John Feehery: Speaking Engagements


Seven Things I Would Do If I Were In President Trump’s Shoes

Posted on February 15, 2017

By Office of the President of the United States [Public domain], via Wikimedia Commons

It’s entirely predictable.  A new President comes in.  The press attacks.  The opposition forms.  The hands wring.  Panic sets in.  Somebody or sometimes, a whole bunch of somebodies gets fired.

And eventually, a correction comes.

It happened with Bill Clinton.  It happened with Barack Obama (except for the press attacking part).  It happened with George H.W. Bush (remember the failure of the budget summit).

We are still waiting for the correction to come from the new Trump Administration.

It’s hard to say if this start is the worst in history.  It might be par for the course.  We won’t know until we see how it all shakes out.  It seems like it has been a hundred days or a hundred years, but it has only been one month.

Here are seven things I would do if I were in President Trump’s shoes.

  1. Give more power to Reince:  Priebus is the life-line to all corners of the Republican party and he is the only one who has the maturity and know-how to be the key gate-keeper to the President.  Reince was tested during the campaign and he delivered for Mr. Trump, bigly.  He needs to be the last guy the President talks to before he makes any momentous decisions, or any fun tweets.  He needs to control the flow of paper and the guest-list into the Oval Office.  He also needs to be the one guy who can tell the President no.  Every political figure wants the ability to do whatever he or she wants to do, damn the consequences.  The reason they have Chiefs of Staff is to keep them out of trouble, and that often means being the bad guy who has to say no.  Reince needs to have that power.

  2. Give Bannon Something to Do:  Talk of friction between Steve Bannon and Priebus are overstated.  They get along fabulously.  But Mr. Bannon is a man without a portfolio and that can be dangerous in any organizational structure.  Idle hands are the devil’s workshop.  I would put the senior strategist in charge of spending a trillion dollars to rebuild our country’s crumbling infrastructure.   I would also put him in charge of finding the money to do it.  Trump is a builder and this could be a legacy worthy of his career, but somebody high up in the organization needs to be in charge of it.  That’s Bannon, who believes firmly in the project.

  3. Promote Sean Spicer:  Nobody can do both the job of Communications Director and Press Secretary.  I have done both jobs in my previous life on the Hill.  One job is long-term strategic planning.  The other job is drinking from the fire hose of press inquiries.  The long-term planning job is more important for Trump.  He needs a plan to get him from point A to point B.  And he needs to get to point B as soon as possible.  I would put Sean in the Communications Director job and I would have Stephen Miller replace him as the day to day spokesman.  Miller is better at staying on message than Spicer because Miller probably believes the message more than Sean.  Plus, putting Miller in as Press Secretary gets him out of his role in the policy arena, where he is a complete disaster.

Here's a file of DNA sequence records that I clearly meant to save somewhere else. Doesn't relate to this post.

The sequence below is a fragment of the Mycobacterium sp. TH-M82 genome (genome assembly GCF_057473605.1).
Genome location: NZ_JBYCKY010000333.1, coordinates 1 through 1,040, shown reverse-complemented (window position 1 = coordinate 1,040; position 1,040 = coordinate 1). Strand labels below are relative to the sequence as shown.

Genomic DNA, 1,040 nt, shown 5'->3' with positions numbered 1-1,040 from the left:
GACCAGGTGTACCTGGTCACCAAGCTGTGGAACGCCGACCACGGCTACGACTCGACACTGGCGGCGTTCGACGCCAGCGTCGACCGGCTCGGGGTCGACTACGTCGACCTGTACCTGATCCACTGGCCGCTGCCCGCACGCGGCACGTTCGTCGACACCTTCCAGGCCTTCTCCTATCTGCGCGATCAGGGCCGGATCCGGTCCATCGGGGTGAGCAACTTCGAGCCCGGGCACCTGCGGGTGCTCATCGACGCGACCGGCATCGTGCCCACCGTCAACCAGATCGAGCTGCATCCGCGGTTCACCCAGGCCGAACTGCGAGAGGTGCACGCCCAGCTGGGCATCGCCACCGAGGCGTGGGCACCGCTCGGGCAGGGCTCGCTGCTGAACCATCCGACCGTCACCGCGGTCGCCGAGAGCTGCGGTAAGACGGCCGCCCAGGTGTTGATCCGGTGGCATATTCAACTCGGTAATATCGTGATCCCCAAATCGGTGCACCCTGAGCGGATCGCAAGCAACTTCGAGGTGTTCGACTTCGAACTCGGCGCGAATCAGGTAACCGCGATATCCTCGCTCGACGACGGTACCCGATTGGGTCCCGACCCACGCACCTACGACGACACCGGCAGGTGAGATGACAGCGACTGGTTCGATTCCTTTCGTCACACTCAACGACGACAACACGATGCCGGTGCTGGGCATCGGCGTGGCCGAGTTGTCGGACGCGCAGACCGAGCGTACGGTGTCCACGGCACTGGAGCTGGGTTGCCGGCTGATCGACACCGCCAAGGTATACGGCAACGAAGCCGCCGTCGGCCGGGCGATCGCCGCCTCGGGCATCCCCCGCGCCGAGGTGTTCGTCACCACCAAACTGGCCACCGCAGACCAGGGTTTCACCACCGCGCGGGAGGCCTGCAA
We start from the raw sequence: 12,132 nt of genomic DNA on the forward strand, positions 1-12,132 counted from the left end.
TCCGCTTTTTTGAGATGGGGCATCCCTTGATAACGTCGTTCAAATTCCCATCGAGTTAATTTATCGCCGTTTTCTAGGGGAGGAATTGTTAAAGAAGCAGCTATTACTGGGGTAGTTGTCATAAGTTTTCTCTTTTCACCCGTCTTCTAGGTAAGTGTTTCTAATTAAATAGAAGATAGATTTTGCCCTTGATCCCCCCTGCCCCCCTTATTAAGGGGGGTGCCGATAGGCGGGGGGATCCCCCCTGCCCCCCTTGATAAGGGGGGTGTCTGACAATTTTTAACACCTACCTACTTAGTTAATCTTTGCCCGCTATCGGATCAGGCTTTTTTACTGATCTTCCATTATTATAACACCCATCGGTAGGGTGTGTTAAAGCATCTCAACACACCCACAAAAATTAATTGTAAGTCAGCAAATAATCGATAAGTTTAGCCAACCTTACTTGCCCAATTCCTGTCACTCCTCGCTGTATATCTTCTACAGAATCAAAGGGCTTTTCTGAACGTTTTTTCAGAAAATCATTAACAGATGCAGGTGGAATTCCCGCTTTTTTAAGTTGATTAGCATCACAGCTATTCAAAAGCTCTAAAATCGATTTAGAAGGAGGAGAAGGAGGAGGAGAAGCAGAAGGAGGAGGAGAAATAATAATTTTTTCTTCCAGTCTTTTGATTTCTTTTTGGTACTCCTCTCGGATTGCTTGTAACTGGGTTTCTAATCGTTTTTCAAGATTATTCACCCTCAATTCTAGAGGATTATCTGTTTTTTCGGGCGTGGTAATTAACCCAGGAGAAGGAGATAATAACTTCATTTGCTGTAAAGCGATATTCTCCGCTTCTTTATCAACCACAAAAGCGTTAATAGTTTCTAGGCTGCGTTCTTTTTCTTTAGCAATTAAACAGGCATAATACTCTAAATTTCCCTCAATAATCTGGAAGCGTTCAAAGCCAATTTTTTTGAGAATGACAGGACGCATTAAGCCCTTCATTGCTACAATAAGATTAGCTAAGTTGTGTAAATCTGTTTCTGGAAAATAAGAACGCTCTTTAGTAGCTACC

4. Set a time-line for immigration reform:  The President has yet to make a decision on what to do about the so-called Dreamers, kids who were brought here by their parents illegally when they were very young, through no fault of their own.  Most Americans believe that some accommodation should be made for these non-citizens citizens, many whom have grown up to be very successful and valuable contributors to American society.  If I were President Trump, I would keep the current program in place until a certain point in time, maybe two years, with the understanding that Congress would pass a comprehensive plan to fix the broken immigration system.  Giving the Congress a deadline is always important and this could light a fire on both sides to get something done to fix this broken system.

  5. Focus on tax cuts:  This kind of goes without saying.  Cutting taxes for working class Americans and for the American business community is an essential part of the President’s plan to make America great again.  Congress has been focused on tax reform.  It needs to focus on tax cuts.  Rich Americans don’t need their taxes cut.  Working class families do, especially if they are struggling to take care of their children.  And American corporations are fleeing this country because our corporate rate is too damn high.  This needs to be fixed and pronto.

  6. Announce Support for Voting Rights Act Renewal:  This might seem to be out of the box thinking, but one way to prove to the African-American community that you support them is to guarantee that they have a right to vote.  The Supreme Court ruled recently that certain parts of the Voting Rights Act need to be updated to reflect where we have progressed as a society.  I think the President should get credit for making those updates happen.

  7. Highlight Mike Pence: Right now, the best thing about this Administration is Mike Pence.  He needs his own forum to talk about issues he cares about.  His portfolio presently is dealing with the Congress and as a former Member of the House, he is well-suited for that role.  But he is also a former Governor and he should be the emissary to all of the governors and his message should be pretty simple.  We are returning power and money to you so you can take better care of your constituents.